A scoping workshop on the current condition and future viability of coastal protection infrastructure in the Great Lakes was held October 10 and 11, 2007 in Duluth. The workshop, hosted by the Great Lakes Commission and the NOAA Coastal Services Center (CSC) with participation from the U.S. Army Corps of Engineers and the Great Lakes Sea Grant Network, focused on such coastal structures as piers and breakwaters, many of which are aging and showing signs of deterioration.
Increased risk posed by deteriorating infrastructure was one of the concerns that emerged from a 2006 needs assessment conducted under a Great Lakes Commission – NOAA CSC joint project agreement.
According to the Corps of Engineers, over half of the coastal structures on the Great Lakes were built before World War I and over 80 percent are older than their typical 50-year design life span. The oldest structures were built with timber crib core sections which deteriorate more rapidly when exposed to air during periods of low lake levels. One objective of the workshop was to identify potential impacts of climate change, for which most models project long term low water levels for the Great Lakes.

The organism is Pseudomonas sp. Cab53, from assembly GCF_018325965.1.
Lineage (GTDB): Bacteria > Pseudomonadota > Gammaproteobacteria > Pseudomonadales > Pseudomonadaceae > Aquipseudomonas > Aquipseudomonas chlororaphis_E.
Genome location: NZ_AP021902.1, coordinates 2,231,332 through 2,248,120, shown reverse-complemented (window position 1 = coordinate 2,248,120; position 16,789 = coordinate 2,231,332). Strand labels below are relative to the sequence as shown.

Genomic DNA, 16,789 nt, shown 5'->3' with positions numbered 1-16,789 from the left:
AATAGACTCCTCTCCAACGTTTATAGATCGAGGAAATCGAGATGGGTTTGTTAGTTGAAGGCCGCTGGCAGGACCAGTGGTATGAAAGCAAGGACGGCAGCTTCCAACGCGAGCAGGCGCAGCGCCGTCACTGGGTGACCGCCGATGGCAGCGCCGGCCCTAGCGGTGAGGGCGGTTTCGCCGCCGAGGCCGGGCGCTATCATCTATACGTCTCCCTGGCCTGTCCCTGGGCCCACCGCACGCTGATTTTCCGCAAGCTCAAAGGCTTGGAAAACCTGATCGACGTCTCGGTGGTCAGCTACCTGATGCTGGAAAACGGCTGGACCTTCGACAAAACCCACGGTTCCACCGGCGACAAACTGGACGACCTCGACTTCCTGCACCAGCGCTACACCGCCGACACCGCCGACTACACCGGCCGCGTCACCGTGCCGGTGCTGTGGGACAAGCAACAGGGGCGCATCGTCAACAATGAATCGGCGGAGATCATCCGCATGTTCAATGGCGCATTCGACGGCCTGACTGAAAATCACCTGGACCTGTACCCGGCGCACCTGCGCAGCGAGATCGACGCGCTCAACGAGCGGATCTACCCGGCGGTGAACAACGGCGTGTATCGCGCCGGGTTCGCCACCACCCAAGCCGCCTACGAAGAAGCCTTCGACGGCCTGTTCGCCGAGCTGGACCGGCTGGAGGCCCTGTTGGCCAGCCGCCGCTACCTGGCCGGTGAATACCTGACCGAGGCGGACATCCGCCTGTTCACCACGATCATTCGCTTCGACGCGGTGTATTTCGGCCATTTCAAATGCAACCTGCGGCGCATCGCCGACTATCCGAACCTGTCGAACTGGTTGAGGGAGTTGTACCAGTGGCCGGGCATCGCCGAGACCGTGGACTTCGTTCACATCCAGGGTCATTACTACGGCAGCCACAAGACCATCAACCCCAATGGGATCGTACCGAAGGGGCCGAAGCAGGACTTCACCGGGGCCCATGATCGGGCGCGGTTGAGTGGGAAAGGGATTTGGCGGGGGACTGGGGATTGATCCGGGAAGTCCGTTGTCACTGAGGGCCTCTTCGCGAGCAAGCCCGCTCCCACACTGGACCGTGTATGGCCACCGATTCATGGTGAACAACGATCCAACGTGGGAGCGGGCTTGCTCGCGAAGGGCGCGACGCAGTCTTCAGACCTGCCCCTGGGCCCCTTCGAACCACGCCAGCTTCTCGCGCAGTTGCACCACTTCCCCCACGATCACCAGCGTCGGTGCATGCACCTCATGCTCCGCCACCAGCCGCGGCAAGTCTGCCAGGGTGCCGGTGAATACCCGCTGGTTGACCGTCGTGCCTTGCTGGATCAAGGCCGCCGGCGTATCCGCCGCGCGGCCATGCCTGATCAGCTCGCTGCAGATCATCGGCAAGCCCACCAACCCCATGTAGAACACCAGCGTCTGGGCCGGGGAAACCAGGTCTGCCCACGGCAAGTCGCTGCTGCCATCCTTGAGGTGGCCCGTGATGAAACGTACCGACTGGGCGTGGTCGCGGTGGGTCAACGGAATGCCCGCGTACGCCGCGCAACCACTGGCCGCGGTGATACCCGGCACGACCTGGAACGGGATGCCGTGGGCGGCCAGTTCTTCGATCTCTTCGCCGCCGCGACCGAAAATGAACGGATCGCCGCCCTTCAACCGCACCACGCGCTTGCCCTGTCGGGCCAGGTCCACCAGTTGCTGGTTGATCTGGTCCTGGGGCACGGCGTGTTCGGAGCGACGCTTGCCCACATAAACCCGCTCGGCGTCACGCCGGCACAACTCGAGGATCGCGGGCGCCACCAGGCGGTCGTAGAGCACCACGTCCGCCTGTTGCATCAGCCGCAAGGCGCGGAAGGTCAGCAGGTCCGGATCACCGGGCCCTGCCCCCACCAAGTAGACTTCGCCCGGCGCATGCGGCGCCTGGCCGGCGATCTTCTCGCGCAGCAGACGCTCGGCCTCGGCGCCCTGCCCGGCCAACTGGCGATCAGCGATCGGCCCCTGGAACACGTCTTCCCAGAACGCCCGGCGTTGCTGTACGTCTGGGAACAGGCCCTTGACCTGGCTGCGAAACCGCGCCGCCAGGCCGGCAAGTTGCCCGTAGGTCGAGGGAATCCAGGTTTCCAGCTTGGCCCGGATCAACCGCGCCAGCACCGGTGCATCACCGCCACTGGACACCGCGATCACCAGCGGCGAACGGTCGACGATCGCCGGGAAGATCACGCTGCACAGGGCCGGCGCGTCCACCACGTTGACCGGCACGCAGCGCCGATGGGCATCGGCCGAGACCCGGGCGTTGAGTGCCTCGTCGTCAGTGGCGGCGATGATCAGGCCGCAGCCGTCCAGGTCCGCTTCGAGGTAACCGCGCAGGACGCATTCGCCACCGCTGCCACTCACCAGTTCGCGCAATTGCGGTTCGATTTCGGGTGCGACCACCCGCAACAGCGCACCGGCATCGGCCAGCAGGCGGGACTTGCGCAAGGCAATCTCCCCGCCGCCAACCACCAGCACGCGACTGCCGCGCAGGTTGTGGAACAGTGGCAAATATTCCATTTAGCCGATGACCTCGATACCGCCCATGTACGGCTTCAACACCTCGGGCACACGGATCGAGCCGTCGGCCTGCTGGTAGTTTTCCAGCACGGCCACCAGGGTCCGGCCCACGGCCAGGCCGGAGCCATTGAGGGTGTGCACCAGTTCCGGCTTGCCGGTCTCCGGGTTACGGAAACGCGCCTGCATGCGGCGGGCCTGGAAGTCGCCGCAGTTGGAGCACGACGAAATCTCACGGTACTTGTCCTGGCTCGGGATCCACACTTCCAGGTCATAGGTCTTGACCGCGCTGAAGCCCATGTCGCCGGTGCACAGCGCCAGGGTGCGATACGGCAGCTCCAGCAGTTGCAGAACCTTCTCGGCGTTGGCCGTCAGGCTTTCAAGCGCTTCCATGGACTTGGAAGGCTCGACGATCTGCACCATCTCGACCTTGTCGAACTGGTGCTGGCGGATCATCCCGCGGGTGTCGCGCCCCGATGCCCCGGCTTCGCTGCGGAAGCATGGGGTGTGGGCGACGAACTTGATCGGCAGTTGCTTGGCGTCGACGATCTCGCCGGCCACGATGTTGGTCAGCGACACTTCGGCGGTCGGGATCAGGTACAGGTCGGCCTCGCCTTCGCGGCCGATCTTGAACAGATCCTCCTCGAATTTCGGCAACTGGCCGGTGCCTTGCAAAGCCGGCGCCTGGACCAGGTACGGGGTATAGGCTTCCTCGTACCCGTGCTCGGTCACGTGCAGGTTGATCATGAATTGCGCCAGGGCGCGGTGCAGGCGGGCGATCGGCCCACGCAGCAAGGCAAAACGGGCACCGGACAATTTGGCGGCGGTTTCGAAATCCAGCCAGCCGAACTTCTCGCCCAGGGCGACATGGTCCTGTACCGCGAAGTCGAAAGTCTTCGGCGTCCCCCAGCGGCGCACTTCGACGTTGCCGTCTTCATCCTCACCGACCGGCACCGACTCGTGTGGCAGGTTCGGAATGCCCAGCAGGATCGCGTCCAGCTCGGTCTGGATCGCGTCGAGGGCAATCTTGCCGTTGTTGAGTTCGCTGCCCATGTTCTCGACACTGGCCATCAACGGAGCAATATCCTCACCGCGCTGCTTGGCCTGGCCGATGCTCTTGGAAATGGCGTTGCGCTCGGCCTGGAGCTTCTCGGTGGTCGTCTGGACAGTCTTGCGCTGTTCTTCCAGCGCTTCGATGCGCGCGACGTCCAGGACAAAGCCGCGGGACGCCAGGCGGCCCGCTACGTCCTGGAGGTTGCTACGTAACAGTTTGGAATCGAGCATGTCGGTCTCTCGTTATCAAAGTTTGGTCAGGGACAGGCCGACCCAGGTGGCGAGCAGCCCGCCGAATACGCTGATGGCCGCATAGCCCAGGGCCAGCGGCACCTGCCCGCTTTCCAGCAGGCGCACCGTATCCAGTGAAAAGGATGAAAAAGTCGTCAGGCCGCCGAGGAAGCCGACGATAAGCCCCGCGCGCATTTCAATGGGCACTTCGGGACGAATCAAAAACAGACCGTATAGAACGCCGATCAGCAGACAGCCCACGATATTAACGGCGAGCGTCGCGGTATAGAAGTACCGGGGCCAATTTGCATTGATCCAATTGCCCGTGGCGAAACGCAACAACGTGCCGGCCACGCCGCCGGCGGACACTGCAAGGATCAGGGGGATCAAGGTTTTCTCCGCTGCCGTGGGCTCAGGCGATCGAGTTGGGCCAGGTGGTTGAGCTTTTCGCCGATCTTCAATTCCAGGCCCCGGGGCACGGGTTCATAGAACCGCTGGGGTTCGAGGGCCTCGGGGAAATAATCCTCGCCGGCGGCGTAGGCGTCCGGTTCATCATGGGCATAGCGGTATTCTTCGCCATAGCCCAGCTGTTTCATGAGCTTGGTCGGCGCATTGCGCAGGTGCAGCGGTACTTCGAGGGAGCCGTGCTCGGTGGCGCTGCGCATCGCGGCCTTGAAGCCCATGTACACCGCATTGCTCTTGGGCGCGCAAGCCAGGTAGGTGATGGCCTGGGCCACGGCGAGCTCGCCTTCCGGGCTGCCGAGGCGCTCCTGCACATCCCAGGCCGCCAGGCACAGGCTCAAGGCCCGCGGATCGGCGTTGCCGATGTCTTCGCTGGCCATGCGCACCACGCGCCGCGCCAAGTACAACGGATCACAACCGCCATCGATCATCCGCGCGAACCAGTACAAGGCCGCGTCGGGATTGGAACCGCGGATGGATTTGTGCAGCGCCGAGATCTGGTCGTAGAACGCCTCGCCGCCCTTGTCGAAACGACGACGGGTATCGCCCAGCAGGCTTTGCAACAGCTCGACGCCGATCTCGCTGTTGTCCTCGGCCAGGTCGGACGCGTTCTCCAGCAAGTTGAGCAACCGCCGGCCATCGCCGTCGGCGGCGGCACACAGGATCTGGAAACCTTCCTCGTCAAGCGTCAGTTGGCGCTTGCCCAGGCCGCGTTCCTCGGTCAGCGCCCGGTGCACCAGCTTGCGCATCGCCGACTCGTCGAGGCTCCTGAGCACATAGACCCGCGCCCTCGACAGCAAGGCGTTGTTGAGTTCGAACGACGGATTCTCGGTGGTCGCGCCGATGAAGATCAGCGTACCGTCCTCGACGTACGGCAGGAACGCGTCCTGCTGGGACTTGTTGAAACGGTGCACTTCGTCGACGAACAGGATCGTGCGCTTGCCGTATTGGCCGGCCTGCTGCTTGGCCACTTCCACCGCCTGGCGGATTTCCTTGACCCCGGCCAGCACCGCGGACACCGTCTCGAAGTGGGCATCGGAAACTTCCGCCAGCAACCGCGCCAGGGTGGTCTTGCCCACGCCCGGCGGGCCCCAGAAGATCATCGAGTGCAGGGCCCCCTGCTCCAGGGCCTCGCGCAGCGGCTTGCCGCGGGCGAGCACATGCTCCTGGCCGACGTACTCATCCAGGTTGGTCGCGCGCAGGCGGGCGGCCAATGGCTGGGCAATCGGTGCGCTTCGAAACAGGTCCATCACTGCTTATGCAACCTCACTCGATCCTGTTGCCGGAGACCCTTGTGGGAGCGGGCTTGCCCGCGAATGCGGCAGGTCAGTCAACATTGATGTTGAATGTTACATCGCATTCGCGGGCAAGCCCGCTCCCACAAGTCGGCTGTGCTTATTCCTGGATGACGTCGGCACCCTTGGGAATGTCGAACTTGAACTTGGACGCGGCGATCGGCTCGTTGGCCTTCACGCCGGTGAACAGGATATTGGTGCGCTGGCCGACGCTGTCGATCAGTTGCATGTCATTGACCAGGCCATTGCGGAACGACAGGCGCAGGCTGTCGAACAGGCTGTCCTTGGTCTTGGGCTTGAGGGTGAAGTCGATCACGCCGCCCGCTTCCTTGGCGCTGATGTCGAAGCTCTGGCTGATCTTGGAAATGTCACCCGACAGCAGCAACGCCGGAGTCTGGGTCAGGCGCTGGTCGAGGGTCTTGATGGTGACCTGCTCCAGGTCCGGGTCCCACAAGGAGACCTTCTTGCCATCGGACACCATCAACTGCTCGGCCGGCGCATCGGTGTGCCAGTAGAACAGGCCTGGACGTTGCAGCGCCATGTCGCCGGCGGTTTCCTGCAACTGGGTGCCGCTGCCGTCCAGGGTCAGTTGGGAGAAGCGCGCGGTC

Looking ahead, the workshop took initial steps to explore new strategies for maintaining infrastructure no longer considered a federal budgetary priority.
Workshop participants included coastal engineers and coastal zone managers, state and local government personnel, commercial port interests and representatives of the recreational boating community.
Following the workshop, a Duluth-Superior harbor tour by boat provided a first hand look at several examples of harbor infrastructure issues including deteriorating timber, concrete and steel structures. Of special interest were examples of the widespread, accelerated corrosion damage to sheet steel piling in the harbor which is currently under intensive investigation.
For more information contact Dave Knight at the Great Lakes Commission, firstname.lastname@example.org, 734-971-9135.